Here is a position from one of my tournament games earlier this year. What would you play?

White to play

I was planning on Black capturing my knight on e6 and then gaining the initiative with Qxe6+. However, Black’s surprised me with 12…Bxf3 leading to the diagram above.

During the game, I made the following observations and calculations:

  1. I didn’t really consider 13.gxf3 because I thought 13…fxe6 14.Qxe6+ Rf7 led nowhere because the knight on f3 that I had planning on playing to g5 to attack the pinned rook was no longer available. I assessed that this line sacrificed the knight for two pawns without much compensation.
  2. I didn’t like 13.Qxf3 fxe6 because now my queen is in line with the rook on f8 and I’ve effectively sacrificed my knight for a pawn as I feared any discoveries after 14.Rxe6.
  3. With that in mind, I saw what I played in the game: 13.Nxd8 Bxe2 14.Nc6 Bxd3 15.Nxe7+ Kh8 16.cxd3 Nc5 17.Rd1 Rfe8 18.Nf5 and figured the position was about even (and post-mortem analysis would come to the same conclusion). There is more to say about this position, but the point is that the decision to go into this line was based on what I didn’t see.

Looking back at the original position, I had rejected 13.gxf3 because I hung onto my conclusion that I didn’t get anything from the combination after Black blocks my check with …Rf7. However, I didn’t even consider the simple line 13.gxf3 fxe6 14.Qxe6+ Rf7 15.Bc4! winning at least the exchange. This would force 14…Kh8 after which 15.Qxe7 leads to the same idea I originally had.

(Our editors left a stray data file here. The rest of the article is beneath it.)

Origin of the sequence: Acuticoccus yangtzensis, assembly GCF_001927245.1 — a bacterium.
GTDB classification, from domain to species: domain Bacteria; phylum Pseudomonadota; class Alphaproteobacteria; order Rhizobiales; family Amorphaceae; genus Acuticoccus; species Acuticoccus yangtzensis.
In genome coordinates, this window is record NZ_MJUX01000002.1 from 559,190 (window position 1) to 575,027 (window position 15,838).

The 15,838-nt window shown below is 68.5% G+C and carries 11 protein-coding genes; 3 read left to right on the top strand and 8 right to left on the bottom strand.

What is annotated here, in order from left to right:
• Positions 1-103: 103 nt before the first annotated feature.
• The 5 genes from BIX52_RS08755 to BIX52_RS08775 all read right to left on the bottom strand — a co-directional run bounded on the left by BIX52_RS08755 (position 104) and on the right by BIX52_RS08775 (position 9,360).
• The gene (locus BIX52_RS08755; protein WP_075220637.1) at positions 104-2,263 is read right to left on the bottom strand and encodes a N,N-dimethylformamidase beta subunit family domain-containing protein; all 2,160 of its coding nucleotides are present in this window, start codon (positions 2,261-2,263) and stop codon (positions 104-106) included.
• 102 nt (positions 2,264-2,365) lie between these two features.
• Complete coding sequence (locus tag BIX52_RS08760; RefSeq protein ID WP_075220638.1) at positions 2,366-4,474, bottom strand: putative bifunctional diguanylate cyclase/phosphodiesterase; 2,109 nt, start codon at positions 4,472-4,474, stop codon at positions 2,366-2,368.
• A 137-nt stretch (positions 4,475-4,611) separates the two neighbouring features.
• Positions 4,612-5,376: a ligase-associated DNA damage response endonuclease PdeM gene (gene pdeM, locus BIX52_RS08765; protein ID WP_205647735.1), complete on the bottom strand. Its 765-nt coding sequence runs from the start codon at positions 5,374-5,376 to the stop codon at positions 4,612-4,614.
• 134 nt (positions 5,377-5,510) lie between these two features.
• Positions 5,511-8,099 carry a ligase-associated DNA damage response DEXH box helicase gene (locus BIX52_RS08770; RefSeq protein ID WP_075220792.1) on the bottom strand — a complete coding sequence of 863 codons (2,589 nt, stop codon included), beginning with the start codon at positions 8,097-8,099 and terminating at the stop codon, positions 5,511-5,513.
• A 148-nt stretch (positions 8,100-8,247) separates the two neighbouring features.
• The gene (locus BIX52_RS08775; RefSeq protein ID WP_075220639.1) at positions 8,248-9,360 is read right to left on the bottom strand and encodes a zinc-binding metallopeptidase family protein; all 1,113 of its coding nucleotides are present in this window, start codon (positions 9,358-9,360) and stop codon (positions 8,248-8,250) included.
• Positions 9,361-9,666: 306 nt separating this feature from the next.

Actually, after analyzing the position extensively with my opponent after the game and then with an engine, 13.gxf3 is maybe only slightly better than 13.Nxd8 but the lesson for me was that I should have at least considered it so that I could make an informed choice.

So what conclusions should we draw from this example?

  1. The tactical idea I had was a good one – e.g. the knight sacrifice on e6.
  2. When considering sacrificing on e6, I should have considered my opponent’s forcing replies, which would have included 12…Bxf3.
  3. I rejected 13.gxf3 too early because I didn’t spend enough time to find 15.Bc4! and made an assumption that it wasn’t good.